Theaster Gates creates Black Chapel Serpentine Pavilion as “a space of deep reflection”

Serpentine Pavilion 2022 by Theaster Gates

Chicago artist Theaster Gates has unveiled the cylindrical Black Chapel as this year’s Serpentine Pavilion in London’s Kensington Gardens.

Realised with the architecture studio Adjaye Associates, the chapel-like structure topped with an oculus was designed by Gates to be a peaceful space within the London park.

“Black Chapel suggests that in these times there could be a space where one could rest from the pressures of the day and spend time in quietude,” said Gates.

“I have always wanted to build spaces that consider the power of sound and music as a healing mechanism and emotive force that allows people to enter a space of deep reflection and deep participation.”

Serpentine Pavilion 2022
Theaster Gates designed this year’s Serpentine Pavilion

With a diameter of 16 metres and a height of 10.7 metres, the 201-square-metre cylindrical building is the largest Serpentine Pavilion to date.

Its form references religious structures including Bramante’s 16th-century Tempietto in Rome, as well as industrial structures including the bottle kilns in the English city of Stoke-on-Trent in England.

Interior of 2022 serpentine Pavilion
The chapel-like space is topped with a cupola

“The design of my pavilion, Black Chapel, has its origins in the great kilns of Stoke-on-Trent,” said Gates.

“The concept pays homage to the craft and manufacturing traditions of England and acknowledges these architectural structures, made for the purpose of producing bricks, tiles and ceramic wares,” he continued.

“The kilns themselves are also amazing empty vessels that can produce the energy and acoustics of a sacred space or chapel through their sound chamber and their condensed volumes.”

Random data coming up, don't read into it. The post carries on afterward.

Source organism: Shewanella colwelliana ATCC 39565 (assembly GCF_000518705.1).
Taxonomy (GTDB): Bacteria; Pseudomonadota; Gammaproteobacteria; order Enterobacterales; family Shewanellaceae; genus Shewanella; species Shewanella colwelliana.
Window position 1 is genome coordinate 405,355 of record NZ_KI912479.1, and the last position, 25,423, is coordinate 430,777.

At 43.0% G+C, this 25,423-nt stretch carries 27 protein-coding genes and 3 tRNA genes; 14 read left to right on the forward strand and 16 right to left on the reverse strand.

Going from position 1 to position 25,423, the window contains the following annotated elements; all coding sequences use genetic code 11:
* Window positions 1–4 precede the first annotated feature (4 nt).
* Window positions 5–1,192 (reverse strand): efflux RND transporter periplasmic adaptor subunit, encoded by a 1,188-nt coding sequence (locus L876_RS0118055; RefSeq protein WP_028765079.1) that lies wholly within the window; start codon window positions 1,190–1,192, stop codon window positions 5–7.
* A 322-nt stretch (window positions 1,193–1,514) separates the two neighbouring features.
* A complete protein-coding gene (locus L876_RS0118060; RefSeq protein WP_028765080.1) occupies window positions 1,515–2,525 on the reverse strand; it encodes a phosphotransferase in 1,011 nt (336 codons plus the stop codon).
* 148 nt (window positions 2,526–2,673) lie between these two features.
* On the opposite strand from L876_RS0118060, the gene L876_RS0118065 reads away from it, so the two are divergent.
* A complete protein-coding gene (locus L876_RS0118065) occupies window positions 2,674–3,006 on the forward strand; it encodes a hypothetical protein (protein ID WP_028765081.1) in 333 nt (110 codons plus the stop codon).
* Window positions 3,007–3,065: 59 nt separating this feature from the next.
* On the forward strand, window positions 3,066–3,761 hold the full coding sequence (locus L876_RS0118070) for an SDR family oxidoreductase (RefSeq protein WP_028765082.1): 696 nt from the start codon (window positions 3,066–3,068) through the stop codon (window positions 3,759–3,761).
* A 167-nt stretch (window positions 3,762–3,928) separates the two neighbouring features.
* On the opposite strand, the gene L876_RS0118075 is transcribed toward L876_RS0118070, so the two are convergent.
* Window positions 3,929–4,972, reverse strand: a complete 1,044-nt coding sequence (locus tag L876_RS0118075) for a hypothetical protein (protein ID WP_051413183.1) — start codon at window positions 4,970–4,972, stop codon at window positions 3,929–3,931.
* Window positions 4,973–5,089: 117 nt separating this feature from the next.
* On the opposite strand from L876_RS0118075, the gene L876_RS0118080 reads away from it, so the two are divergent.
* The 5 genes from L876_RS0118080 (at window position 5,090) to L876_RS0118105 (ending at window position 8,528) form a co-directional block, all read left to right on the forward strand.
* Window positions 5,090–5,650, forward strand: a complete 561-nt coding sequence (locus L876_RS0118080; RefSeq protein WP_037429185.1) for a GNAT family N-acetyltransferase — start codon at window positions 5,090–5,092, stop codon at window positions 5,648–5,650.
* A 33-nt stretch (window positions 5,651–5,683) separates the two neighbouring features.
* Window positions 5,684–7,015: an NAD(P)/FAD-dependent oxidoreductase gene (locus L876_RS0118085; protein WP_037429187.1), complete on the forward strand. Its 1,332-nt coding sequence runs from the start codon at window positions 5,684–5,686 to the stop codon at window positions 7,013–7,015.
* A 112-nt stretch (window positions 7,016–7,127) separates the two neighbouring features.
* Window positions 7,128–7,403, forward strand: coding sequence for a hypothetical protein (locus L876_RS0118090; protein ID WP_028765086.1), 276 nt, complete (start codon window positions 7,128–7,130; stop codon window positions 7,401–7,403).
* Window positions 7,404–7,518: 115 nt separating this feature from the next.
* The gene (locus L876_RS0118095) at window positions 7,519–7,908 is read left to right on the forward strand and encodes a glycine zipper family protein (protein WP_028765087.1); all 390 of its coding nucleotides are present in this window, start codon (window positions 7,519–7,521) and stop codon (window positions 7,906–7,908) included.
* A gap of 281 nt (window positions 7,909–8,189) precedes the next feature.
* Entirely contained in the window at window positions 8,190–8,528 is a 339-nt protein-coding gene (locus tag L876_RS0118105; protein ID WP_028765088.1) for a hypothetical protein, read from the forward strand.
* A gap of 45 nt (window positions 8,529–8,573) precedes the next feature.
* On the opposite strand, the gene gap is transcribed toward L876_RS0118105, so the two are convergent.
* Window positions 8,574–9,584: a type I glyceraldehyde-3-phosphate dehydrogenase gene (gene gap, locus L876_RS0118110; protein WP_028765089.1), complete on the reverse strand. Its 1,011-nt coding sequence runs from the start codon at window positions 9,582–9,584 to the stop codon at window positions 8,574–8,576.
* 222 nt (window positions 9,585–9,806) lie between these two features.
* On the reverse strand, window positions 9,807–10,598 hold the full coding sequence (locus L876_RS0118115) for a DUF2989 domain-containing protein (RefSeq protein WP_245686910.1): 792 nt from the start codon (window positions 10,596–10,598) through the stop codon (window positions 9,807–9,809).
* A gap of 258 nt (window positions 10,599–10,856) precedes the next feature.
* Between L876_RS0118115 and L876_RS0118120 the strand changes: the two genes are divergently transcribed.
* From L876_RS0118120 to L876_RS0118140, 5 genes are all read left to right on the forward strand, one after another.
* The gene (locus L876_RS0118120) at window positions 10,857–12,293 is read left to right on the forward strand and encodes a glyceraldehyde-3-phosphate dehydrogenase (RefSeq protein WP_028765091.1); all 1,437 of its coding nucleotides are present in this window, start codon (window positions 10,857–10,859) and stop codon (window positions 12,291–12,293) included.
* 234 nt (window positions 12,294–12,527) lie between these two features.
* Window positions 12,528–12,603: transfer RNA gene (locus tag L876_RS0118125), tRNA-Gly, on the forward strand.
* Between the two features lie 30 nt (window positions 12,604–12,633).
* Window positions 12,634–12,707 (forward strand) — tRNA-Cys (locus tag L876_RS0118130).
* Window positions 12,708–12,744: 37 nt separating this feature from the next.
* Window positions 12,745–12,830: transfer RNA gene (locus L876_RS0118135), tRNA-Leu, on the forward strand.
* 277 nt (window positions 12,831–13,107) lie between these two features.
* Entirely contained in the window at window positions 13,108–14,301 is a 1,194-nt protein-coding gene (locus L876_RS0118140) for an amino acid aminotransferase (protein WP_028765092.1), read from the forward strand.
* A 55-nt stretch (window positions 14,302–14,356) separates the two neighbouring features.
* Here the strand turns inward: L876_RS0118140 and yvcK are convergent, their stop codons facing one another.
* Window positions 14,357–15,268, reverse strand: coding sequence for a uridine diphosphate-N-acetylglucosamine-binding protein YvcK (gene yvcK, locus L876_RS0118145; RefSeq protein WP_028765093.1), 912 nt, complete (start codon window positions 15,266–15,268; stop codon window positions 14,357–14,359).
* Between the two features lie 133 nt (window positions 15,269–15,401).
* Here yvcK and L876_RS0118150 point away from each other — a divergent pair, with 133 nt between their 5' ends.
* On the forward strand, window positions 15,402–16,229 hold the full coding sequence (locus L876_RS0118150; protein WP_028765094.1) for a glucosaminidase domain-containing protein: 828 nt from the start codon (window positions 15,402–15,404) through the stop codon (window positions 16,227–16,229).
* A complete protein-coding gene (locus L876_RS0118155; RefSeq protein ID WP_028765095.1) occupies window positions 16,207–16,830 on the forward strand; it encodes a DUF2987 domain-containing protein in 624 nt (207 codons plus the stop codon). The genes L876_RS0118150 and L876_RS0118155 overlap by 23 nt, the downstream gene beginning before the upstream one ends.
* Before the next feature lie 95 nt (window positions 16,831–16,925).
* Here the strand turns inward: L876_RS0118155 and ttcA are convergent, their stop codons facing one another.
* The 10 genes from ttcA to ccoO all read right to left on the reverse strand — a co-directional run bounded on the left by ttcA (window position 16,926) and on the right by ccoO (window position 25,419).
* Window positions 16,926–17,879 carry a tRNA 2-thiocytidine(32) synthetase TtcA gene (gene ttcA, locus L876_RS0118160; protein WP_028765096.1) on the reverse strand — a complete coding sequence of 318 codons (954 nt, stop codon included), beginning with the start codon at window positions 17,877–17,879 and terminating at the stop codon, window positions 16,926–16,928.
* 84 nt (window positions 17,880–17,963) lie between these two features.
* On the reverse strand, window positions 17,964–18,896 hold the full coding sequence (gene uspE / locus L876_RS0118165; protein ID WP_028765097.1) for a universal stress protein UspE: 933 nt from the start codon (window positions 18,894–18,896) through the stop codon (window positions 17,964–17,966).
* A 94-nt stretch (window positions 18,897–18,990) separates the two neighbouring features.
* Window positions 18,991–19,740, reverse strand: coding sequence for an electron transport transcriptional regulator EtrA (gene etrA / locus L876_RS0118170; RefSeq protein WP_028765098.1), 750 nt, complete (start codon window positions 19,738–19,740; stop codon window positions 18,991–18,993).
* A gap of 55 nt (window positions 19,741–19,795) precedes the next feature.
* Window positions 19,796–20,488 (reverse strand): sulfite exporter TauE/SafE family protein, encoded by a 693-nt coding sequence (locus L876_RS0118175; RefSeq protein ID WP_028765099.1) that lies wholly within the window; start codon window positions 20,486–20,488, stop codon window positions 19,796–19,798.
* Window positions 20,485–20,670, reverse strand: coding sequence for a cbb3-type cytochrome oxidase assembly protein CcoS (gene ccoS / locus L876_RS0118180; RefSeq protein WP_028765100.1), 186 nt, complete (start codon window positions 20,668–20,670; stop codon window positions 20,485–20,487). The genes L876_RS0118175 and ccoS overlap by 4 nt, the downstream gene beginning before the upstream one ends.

Serpentine Pavilion 2022 by Theaster Gates
Inside is a chapel-like space with seven paintings by Gates

The tall cylindrical pavilion was constructed largely from blackened timber joists with a plywood skin topped with a spoke wheel timber and steel hybrid roof.

It is fully demountable and, similarly to last year’s pavilion, has been purchased by Theme Group. It will be relocated after the summer installation.

A bronze bell salvaged from the St Laurence Church in Chicago’s South Side, which was demolished in 2014, was placed next to the pavilion’s entrance to further evoke a spiritual connection.

“The pavilion is a space of posts and beams, made from wood, that has both the performative and meditative quality of a small chapel,” explained Gates.

“We decided on the materials of my paintings: adhered rubber roofing material, stained modular wood,” he said.

“We are also giving new meaning to the sacred and the sonic with a bell from the now-gone St Laurence Cathedral Church in Chicago.”

Cylindrical pavilion
The cylindrical pavilon is made from timber

Hanging from the walls within the tall circular pavilion is a series of seven paintings made from tar specifically for the space.

The central space will be used to host a varied program of events during the summer including experimental music performances, clay workshops, Japanese tea ceremonies, “sonic interventions” and panel discussions.

Gates hopes that the pavilion will encourage visitors to investigate sacred spaces in their communities.

“I want visitors to feel inspired to visit small chapels in London and around the world,” he said.

“I hope people who never think about architecture or sacred space would reconsider both and consider the built environment and unbuilt environment in new ways.”

Gates’ pavilion is the 21st to be built since Zaha Hadid created the first in the series in 2005. Since then, pavilions have been built by numerous architects including Frida EscobedoBjarke Ingels and Sou Fujimoto.

Photography is by Iwan Baan.

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